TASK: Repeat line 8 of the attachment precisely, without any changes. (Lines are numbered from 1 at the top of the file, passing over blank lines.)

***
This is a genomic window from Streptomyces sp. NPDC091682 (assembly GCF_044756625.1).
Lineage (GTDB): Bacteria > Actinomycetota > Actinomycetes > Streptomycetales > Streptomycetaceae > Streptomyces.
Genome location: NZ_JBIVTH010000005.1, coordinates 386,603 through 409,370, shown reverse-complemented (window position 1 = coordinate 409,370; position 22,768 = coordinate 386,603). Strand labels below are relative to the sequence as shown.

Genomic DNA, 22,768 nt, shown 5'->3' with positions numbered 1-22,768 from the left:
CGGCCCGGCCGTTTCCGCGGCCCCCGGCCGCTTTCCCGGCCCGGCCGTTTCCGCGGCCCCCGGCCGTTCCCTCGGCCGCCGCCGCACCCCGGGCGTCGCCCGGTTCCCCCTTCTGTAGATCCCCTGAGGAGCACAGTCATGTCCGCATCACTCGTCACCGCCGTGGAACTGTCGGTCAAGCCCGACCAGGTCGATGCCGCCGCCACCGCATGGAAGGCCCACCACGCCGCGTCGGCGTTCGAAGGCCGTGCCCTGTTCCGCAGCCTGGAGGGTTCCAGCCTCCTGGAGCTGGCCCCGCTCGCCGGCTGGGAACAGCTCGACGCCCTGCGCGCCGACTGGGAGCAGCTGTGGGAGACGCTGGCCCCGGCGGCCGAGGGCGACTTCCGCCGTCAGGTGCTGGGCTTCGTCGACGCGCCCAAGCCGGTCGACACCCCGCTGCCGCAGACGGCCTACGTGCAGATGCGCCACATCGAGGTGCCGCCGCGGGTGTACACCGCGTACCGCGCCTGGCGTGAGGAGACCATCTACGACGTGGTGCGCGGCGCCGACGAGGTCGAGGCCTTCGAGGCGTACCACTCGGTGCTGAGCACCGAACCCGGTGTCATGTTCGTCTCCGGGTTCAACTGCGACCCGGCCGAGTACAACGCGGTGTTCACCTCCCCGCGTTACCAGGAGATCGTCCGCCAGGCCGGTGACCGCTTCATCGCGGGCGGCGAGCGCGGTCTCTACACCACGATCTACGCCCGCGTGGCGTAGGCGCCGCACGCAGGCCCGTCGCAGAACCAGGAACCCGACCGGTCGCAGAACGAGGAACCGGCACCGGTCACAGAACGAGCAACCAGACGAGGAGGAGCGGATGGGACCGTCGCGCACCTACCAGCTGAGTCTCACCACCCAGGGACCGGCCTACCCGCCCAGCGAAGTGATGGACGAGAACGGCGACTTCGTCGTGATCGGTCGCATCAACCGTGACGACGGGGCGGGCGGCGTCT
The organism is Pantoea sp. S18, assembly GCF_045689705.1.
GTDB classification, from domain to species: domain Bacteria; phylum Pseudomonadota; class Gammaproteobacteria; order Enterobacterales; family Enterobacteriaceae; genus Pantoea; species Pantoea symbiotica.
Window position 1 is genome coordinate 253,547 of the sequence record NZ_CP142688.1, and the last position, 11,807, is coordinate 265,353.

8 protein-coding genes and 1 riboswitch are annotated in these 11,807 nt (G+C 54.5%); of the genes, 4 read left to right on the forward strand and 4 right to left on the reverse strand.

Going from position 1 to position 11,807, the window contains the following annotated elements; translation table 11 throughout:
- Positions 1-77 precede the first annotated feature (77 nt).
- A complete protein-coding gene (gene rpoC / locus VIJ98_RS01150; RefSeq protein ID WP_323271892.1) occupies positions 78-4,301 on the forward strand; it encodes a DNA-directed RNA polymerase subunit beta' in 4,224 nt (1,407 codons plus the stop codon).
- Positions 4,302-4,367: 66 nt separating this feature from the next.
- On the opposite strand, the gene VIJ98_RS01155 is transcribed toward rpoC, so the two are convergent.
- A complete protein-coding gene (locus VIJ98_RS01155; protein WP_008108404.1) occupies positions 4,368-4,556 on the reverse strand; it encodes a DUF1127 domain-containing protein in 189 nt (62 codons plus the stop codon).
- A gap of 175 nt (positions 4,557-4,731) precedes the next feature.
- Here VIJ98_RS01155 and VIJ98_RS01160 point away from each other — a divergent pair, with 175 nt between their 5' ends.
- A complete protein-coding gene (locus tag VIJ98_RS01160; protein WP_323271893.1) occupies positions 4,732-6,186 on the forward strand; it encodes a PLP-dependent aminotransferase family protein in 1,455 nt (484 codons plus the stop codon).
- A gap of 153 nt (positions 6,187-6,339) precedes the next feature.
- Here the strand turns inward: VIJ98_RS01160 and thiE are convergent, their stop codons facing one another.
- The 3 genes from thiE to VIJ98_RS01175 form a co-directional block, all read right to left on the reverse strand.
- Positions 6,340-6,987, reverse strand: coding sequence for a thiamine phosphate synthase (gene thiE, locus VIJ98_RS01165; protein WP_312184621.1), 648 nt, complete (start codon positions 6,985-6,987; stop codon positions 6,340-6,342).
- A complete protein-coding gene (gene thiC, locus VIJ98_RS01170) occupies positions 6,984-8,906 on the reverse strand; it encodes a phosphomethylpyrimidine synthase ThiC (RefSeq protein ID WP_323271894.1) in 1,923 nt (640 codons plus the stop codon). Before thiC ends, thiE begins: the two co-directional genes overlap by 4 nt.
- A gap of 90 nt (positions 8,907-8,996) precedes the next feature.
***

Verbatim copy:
Window position 1 is genome coordinate 253,547 of the sequence record NZ_CP142688.1, and the last position, 11,807, is coordinate 265,353.